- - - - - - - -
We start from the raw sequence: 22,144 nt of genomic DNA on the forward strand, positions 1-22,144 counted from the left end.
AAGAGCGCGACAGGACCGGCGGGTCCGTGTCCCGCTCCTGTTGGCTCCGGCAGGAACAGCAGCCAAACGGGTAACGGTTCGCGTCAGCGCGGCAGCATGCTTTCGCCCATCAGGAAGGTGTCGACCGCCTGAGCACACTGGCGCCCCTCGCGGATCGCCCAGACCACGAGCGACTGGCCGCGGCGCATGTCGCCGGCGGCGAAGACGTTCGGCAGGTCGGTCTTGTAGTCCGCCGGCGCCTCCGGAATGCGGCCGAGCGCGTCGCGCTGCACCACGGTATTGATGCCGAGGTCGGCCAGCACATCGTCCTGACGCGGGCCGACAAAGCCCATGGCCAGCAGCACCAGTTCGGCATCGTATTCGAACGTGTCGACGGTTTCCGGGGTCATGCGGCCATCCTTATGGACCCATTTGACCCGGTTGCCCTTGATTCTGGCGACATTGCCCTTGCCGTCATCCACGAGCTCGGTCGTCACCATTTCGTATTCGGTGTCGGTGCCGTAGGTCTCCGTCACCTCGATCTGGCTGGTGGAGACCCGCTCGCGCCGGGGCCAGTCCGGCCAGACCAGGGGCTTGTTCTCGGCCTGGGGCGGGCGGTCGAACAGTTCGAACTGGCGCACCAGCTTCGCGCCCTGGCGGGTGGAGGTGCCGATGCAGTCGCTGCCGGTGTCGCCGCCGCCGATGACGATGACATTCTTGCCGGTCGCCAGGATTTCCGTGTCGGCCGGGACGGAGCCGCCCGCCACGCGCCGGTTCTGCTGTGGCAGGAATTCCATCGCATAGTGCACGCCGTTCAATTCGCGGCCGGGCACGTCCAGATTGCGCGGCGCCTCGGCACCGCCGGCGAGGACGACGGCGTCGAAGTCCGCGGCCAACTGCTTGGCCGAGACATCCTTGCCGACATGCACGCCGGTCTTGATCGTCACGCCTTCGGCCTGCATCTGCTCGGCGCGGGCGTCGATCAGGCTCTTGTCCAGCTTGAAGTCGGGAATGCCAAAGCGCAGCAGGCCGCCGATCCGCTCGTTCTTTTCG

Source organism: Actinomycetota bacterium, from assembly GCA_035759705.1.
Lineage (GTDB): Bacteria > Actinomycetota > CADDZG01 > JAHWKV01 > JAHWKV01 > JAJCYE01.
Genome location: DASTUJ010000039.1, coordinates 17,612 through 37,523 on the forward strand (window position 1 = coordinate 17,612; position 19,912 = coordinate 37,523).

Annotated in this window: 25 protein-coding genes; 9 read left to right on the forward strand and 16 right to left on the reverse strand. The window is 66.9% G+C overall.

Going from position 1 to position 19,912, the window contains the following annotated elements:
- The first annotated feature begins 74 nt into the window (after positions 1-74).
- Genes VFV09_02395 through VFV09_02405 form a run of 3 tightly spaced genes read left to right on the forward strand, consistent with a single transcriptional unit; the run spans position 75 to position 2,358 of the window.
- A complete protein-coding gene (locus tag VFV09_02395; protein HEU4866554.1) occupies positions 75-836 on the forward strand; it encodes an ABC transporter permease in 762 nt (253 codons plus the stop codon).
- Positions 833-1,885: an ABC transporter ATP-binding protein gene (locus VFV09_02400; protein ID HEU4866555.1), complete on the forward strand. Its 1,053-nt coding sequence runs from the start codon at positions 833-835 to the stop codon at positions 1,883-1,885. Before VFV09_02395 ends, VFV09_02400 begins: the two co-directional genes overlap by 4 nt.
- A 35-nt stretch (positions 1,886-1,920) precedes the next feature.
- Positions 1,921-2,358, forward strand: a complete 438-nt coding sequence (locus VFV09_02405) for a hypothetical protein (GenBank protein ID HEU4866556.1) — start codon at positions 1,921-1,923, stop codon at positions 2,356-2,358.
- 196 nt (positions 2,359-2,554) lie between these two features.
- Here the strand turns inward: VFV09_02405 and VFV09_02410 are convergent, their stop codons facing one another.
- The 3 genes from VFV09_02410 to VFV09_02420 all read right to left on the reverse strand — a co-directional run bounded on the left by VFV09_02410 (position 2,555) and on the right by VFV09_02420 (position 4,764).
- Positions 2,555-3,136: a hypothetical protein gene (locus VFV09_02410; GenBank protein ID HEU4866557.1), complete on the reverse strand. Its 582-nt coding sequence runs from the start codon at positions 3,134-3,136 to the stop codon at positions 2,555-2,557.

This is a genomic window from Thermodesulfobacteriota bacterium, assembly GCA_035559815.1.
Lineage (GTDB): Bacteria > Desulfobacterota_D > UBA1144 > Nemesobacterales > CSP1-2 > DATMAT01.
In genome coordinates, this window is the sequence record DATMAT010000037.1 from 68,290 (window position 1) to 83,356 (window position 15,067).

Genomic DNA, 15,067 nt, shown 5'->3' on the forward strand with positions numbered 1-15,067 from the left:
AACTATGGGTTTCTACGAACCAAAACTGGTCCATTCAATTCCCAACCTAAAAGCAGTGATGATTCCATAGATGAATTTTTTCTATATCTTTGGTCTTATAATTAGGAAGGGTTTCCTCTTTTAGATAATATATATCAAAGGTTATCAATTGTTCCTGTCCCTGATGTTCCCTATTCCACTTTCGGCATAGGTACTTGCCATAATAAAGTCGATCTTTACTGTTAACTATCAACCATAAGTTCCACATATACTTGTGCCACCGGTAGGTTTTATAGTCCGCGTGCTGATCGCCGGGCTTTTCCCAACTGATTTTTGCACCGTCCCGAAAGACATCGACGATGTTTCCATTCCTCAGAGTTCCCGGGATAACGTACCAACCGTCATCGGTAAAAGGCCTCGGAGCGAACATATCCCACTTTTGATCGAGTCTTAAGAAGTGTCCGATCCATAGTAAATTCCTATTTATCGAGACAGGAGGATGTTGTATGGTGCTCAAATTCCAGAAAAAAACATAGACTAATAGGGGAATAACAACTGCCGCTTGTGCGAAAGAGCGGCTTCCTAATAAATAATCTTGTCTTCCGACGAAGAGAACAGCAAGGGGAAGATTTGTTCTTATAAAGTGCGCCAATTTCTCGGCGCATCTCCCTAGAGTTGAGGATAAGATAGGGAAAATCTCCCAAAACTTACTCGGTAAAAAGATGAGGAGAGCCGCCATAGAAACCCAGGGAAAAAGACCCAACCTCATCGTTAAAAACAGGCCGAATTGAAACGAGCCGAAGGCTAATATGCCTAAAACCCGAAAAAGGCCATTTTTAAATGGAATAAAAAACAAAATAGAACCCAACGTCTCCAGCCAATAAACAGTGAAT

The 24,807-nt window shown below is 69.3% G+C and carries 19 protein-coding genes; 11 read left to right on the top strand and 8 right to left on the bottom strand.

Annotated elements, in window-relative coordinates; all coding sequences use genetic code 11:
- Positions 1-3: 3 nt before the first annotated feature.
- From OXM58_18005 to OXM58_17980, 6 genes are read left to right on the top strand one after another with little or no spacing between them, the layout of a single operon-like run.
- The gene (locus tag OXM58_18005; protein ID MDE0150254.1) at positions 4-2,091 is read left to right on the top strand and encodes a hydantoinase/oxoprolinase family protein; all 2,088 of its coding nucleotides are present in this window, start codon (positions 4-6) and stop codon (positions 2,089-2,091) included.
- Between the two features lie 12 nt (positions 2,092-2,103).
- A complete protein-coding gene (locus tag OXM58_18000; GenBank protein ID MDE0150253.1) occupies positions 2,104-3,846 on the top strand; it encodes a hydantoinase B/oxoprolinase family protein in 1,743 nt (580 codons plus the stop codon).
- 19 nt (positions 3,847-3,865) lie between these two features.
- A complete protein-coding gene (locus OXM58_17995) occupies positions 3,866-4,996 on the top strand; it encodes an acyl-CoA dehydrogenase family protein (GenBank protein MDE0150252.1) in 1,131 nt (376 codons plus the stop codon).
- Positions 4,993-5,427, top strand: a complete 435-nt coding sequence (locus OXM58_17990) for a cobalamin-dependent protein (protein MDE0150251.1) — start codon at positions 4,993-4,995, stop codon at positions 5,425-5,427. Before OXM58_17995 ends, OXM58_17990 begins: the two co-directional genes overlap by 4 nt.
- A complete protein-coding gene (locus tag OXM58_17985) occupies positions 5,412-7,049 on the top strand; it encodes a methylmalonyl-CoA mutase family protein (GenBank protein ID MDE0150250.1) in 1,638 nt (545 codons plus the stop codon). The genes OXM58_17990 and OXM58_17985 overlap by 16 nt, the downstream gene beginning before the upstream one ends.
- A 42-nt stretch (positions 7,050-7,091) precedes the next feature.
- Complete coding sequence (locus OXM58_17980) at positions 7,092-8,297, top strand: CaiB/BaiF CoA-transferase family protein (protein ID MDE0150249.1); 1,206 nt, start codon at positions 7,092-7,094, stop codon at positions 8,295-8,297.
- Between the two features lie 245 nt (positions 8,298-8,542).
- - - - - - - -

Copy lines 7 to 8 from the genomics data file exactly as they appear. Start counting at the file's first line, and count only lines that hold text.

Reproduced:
Going from position 1 to position 19,912, the window contains the following annotated elements:
- The first annotated feature begins 74 nt into the window (after positions 1-74).